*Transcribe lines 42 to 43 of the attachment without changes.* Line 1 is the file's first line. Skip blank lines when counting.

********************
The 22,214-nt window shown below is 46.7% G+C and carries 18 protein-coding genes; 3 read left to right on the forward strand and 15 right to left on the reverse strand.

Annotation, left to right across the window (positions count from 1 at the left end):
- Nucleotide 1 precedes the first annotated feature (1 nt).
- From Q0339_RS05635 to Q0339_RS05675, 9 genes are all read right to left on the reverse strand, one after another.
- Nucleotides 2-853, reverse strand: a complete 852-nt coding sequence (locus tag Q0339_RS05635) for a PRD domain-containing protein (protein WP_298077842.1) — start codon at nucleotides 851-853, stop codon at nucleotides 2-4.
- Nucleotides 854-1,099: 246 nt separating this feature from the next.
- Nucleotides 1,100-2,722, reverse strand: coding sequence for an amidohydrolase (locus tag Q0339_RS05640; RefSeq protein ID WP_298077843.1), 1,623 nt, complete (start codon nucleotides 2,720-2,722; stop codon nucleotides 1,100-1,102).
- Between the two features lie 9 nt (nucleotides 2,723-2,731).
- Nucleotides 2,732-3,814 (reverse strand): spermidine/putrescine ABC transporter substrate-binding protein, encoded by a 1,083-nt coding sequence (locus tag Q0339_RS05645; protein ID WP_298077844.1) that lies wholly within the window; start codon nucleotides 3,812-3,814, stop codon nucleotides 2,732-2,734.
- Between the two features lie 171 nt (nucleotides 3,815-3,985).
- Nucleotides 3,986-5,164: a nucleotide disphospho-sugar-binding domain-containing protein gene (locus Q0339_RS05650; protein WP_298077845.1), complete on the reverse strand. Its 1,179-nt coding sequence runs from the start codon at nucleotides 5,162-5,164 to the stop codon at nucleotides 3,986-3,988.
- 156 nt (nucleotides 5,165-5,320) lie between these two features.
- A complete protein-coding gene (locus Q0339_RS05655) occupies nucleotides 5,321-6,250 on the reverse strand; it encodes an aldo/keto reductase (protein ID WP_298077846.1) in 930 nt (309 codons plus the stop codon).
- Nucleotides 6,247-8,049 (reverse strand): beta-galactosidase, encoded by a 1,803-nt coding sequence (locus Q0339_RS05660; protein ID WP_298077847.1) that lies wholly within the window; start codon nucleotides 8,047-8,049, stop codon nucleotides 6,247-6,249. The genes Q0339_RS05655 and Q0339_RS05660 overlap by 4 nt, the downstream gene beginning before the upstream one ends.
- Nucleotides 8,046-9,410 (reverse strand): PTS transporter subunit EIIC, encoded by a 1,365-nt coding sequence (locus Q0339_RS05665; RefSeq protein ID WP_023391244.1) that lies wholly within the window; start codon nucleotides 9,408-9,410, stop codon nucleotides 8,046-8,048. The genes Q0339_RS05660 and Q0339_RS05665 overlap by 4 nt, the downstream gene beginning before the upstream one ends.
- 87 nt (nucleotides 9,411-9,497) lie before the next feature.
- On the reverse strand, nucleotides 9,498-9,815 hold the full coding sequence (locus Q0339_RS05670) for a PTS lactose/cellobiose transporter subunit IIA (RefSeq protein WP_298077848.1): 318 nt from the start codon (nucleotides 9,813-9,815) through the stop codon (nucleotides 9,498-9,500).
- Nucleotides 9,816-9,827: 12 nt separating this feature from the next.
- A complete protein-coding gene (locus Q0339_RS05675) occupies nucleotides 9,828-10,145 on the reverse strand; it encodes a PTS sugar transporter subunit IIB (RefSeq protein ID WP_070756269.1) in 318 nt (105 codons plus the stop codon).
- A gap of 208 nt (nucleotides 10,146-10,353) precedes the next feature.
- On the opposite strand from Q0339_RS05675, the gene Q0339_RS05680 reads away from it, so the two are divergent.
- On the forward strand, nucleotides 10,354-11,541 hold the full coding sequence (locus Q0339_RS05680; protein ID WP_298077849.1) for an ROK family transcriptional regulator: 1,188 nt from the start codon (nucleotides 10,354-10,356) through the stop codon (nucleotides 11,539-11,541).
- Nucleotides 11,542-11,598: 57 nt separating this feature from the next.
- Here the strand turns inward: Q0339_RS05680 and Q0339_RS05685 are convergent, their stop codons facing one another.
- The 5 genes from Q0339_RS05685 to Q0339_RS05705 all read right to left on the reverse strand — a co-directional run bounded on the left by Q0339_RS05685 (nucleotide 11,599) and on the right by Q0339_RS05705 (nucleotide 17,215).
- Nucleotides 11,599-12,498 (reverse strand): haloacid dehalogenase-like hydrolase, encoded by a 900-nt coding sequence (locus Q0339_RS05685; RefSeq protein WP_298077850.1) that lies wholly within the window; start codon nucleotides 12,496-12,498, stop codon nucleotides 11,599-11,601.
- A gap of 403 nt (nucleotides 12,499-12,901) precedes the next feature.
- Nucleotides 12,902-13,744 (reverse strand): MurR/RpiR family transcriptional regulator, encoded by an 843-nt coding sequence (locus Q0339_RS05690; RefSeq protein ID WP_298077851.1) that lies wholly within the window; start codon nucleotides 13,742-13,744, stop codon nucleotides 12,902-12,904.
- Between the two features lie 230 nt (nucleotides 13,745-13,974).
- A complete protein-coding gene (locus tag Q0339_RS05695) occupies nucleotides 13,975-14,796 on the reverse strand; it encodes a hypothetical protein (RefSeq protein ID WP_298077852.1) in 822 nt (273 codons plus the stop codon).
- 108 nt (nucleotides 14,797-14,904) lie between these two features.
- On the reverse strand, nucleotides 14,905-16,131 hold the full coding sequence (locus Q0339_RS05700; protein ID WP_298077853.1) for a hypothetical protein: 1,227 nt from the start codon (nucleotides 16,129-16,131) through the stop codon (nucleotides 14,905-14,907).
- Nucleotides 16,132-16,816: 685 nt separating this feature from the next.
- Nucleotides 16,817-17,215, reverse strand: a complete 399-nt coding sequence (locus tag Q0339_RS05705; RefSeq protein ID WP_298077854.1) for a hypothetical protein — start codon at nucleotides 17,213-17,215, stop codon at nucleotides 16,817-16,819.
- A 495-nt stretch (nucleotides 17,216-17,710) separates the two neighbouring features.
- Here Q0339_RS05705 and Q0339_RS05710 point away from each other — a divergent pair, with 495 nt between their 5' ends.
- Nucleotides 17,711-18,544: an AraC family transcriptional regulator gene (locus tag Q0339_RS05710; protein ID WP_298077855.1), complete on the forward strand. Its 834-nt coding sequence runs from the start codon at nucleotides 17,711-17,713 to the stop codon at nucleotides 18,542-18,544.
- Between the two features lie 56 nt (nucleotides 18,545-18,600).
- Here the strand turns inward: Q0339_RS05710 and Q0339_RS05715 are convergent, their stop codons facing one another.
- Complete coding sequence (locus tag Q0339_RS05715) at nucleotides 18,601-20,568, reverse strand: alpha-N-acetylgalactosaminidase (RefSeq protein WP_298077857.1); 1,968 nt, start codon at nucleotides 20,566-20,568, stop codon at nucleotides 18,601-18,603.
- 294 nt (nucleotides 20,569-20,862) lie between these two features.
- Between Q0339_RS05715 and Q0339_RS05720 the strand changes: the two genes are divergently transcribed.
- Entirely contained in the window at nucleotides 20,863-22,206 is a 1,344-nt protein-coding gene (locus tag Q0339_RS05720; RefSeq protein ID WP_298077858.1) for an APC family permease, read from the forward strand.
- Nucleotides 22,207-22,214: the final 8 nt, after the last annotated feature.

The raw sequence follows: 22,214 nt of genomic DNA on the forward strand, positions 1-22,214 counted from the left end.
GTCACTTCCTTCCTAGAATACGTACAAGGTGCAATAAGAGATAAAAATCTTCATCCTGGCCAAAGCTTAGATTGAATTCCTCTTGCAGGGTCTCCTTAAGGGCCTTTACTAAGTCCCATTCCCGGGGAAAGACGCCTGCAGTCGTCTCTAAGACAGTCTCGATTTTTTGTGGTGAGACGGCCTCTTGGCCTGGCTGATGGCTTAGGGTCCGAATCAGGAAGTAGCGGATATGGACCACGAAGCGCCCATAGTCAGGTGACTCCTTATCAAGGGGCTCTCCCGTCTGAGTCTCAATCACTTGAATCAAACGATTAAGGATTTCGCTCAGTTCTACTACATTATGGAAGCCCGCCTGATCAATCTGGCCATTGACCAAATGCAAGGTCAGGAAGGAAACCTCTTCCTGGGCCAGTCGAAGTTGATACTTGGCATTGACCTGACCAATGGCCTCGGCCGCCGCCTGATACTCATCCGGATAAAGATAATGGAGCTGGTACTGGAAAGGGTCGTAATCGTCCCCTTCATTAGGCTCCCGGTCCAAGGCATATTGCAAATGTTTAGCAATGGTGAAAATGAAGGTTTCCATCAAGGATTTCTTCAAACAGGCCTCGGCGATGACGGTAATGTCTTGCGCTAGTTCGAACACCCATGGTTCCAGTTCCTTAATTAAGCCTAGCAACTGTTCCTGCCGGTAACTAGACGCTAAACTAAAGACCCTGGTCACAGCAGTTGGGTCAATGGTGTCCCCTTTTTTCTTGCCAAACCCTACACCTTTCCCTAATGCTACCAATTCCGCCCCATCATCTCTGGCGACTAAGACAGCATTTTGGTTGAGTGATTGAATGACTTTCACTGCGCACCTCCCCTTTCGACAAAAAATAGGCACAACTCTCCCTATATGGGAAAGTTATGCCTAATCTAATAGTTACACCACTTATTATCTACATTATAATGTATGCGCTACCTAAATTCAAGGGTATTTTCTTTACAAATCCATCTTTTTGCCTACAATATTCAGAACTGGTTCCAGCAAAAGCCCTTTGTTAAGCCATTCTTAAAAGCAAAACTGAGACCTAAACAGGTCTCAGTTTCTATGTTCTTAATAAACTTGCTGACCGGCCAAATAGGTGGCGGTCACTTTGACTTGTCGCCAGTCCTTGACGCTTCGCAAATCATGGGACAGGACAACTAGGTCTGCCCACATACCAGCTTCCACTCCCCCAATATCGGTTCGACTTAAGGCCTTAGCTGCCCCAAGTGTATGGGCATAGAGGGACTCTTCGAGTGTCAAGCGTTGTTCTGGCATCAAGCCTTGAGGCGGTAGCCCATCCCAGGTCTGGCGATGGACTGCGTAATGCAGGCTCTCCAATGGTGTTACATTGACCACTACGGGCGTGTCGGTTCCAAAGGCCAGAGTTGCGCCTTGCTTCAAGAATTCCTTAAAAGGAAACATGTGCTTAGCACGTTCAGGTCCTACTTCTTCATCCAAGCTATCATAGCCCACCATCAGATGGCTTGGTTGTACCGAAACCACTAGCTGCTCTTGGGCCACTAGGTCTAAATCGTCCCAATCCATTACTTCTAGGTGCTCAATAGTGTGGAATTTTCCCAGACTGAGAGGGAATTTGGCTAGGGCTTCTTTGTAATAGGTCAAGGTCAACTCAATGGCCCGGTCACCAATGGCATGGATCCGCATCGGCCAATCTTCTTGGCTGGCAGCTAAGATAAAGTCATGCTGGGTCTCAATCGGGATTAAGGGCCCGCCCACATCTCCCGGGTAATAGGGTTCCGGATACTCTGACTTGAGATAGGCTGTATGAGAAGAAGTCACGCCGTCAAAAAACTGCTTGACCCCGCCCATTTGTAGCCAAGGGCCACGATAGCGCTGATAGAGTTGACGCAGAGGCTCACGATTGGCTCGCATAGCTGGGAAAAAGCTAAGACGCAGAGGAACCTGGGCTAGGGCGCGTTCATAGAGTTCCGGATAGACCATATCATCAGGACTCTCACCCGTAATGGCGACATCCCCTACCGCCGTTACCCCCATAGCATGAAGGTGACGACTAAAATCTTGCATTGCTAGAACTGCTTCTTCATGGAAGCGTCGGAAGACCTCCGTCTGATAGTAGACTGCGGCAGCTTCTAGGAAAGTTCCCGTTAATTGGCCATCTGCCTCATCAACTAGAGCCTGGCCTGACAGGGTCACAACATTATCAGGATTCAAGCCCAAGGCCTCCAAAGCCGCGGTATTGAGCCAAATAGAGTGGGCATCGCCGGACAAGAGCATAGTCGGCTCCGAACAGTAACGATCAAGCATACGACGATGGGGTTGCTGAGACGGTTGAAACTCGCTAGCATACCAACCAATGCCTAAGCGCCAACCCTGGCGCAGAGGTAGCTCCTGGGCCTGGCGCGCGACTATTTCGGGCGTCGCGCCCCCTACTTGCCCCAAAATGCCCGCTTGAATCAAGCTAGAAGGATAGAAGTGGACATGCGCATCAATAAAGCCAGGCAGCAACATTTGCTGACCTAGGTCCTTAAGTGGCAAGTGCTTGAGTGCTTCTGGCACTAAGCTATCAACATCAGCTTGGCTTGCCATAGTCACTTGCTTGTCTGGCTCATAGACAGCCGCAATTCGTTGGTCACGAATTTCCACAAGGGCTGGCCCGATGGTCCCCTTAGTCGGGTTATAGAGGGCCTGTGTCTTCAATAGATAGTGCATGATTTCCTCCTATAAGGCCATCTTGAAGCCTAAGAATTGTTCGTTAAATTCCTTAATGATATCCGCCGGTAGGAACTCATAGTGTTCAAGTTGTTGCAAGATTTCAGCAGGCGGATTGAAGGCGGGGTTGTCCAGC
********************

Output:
- Between Q0339_RS05715 and Q0339_RS05720 the strand changes: the two genes are divergently transcribed.
- Entirely contained in the window at nucleotides 20,863-22,206 is a 1,344-nt protein-coding gene (locus tag Q0339_RS05720; RefSeq protein ID WP_298077858.1) for an APC family permease, read from the forward strand.